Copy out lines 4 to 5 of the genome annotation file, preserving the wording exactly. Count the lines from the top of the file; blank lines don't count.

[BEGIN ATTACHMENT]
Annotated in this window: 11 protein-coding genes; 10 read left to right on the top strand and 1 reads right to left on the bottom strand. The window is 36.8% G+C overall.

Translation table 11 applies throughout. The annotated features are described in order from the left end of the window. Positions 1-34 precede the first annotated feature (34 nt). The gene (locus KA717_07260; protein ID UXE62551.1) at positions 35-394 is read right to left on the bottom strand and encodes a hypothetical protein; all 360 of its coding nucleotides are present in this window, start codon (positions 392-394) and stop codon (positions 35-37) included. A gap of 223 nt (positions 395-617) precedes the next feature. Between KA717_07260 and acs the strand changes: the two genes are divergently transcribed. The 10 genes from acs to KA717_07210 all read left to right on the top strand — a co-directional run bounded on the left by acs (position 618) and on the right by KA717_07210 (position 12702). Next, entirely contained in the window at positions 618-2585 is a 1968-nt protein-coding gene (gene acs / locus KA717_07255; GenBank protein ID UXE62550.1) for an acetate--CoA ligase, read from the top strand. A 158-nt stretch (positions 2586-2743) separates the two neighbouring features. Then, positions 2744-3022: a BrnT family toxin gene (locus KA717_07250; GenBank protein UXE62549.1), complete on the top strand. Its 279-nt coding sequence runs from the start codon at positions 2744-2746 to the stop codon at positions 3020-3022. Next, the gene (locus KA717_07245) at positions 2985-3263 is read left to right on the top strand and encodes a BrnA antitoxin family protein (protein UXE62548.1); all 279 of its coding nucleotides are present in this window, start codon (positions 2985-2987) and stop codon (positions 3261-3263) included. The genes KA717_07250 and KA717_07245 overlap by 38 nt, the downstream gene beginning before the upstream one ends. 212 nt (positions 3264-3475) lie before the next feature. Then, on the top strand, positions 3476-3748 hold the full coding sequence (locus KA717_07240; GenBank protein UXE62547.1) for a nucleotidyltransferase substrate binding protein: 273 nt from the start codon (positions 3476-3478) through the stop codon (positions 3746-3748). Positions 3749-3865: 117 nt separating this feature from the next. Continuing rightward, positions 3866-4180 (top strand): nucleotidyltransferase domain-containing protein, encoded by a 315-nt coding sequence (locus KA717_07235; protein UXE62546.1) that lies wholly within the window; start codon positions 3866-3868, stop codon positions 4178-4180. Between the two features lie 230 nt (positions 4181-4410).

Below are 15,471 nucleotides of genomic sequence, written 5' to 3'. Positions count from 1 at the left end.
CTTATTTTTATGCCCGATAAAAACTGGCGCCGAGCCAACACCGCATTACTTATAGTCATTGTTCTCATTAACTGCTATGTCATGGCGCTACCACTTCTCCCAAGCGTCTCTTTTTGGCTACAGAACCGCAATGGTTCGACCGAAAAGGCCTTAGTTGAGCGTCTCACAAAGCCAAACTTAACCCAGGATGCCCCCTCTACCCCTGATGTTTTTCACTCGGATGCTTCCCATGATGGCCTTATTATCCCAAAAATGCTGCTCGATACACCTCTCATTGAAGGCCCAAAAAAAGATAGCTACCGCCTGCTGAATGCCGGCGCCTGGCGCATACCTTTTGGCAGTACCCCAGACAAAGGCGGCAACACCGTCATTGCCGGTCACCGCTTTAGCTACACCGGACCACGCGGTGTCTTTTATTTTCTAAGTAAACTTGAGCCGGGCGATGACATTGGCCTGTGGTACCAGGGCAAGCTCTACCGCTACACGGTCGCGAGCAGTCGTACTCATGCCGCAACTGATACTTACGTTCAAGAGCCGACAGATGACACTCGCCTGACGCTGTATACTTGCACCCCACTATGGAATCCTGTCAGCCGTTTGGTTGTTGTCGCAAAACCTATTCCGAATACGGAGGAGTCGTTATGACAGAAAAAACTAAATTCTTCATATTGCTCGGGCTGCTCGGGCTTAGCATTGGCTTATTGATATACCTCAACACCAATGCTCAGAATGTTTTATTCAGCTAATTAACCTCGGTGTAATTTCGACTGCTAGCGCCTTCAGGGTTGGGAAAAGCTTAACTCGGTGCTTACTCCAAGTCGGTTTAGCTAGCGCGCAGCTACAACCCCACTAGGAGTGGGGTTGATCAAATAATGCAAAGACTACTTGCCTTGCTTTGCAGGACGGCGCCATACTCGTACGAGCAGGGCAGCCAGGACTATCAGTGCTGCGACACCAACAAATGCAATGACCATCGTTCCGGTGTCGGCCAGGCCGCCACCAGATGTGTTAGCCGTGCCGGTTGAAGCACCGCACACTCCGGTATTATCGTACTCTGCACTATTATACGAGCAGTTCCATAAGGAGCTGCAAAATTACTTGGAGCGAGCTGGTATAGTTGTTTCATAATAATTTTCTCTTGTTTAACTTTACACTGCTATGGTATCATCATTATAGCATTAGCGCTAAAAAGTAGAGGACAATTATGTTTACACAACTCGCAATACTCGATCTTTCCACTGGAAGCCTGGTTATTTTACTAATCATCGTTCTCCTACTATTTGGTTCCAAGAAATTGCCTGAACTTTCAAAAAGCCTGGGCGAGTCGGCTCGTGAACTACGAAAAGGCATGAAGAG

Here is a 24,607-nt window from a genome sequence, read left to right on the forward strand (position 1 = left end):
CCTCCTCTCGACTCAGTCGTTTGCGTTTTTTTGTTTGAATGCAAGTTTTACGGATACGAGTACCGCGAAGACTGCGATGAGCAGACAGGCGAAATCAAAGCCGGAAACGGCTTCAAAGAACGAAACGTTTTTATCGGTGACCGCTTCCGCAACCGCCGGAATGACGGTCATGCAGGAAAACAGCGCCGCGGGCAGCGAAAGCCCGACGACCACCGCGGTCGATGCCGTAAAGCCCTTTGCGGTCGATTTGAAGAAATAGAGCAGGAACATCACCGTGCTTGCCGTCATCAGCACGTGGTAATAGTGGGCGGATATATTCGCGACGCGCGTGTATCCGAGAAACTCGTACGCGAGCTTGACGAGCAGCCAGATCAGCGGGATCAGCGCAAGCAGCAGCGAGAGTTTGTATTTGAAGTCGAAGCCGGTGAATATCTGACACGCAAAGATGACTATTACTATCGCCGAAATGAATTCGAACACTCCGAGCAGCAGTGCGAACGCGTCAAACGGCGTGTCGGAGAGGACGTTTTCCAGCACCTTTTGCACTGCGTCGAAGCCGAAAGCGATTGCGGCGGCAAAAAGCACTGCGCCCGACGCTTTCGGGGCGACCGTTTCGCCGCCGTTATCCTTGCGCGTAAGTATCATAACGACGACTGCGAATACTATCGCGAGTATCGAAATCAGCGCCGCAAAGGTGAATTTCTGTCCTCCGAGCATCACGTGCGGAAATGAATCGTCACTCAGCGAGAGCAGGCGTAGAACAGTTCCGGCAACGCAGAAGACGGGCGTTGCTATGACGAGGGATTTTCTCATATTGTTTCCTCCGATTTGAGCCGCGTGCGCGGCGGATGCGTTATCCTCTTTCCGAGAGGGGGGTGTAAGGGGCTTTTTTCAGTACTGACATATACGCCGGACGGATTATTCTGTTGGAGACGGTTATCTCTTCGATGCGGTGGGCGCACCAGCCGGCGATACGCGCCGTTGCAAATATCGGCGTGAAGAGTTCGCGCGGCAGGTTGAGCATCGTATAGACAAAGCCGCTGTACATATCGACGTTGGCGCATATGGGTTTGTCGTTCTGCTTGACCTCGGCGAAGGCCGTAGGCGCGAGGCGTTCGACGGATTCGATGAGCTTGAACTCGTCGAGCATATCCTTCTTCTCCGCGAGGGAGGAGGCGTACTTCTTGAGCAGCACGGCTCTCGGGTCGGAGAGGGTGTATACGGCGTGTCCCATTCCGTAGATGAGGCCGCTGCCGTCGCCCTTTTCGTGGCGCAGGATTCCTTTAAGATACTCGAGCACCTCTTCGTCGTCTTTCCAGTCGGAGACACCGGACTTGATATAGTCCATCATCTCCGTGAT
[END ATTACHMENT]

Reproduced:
CTTATTTTTATGCCCGATAAAAACTGGCGCCGAGCCAACACCGCATTACTTATAGTCATTGTTCTCATTAACTGCTATGTCATGGCGCTACCACTTCTCCCAAGCGTCTCTTTTTGGCTACAGAACCGCAATGGTTCGACCGAAAAGGCCTTAGTTGAGCGTCTCACAAAGCCAAACTTAACCCAGGATGCCCCCTCTACCCCTGATGTTTTTCACTCGGATGCTTCCCATGATGGCCTTATTATCCCAAAAATGCTGCTCGATACACCTCTCATTGAAGGCCCAAAAAAAGATAGCTACCGCCTGCTGAATGCCGGCGCCTGGCGCATACCTTTTGGCAGTACCCCAGACAAAGGCGGCAACACCGTCATTGCCGGTCACCGCTTTAGCTACACCGGACCACGCGGTGTCTTTTATTTTCTAAGTAAACTTGAGCCGGGCGATGACATTGGCCTGTGGTACCAGGGCAAGCTCTACCGCTACACGGTCGCGAGCAGTCGTACTCATGCCGCAACTGATACTTACGTTCAAGAGCCGACAGATGACACTCGCCTGACGCTGTATACTTGCACCCCACTATGGAATCCTGTCAGCCGTTTGGTTGTTGTCGCAAAACCTATTCCGAATACGGAGGAGTCGTTATGACAGAAAAAACTAAATTCTTCATATTGCTCGGGCTGCTCGGGCTTAGCATTGGCTTATTGATATACCTCAACACCAATGCTCAGAATGTTTTATTCAGCTAATTAACCTCGGTGTAATTTCGACTGCTAGCGCCTTCAGGGTTGGGAAAAGCTTAACTCGGTGCTTACTCCAAGTCGGTTTAGCTAGCGCGCAGCTACAACCCCACTAGGAGTGGGGTTGATCAAATAATGCAAAGACTACTTGCCTTGCTTTGCAGGACGGCGCCATACTCGTACGAGCAGGGCAGCCAGGACTATCAGTGCTGCGACACCAACAAATGCAATGACCATCGTTCCGGTGTCGGCCAGGCCGCCACCAGATGTGTTAGCCGTGCCGGTTGAAGCACCGCACACTCCGGTATTATCGTACTCTGCACTATTATACGAGCAGTTCCATAAGGAGCTGCAAAATTACTTGGAGCGAGCTGGTATAGTTGTTTCATAATAATTTTCTCTTGTTTAACTTTACACTGCTATGGTATCATCATTATAGCATTAGCGCTAAAAAGTAGAGGACAATTATGTTTACACAACTCGCAATACTCGATCTTTCCACTGGAAGCCTGGTTATTTTACTAATCATCGTTCTCCTACTATTTGGTTCCAAGAAATTGCCTGAACTTTCAAAAAGCCTGGGCGAGTCGGCTCGTGAACTACGAAAAGGCATGAAGAG

Here is a 24,607-nt window from a genome sequence, read left to right on the forward strand (position 1 = left end):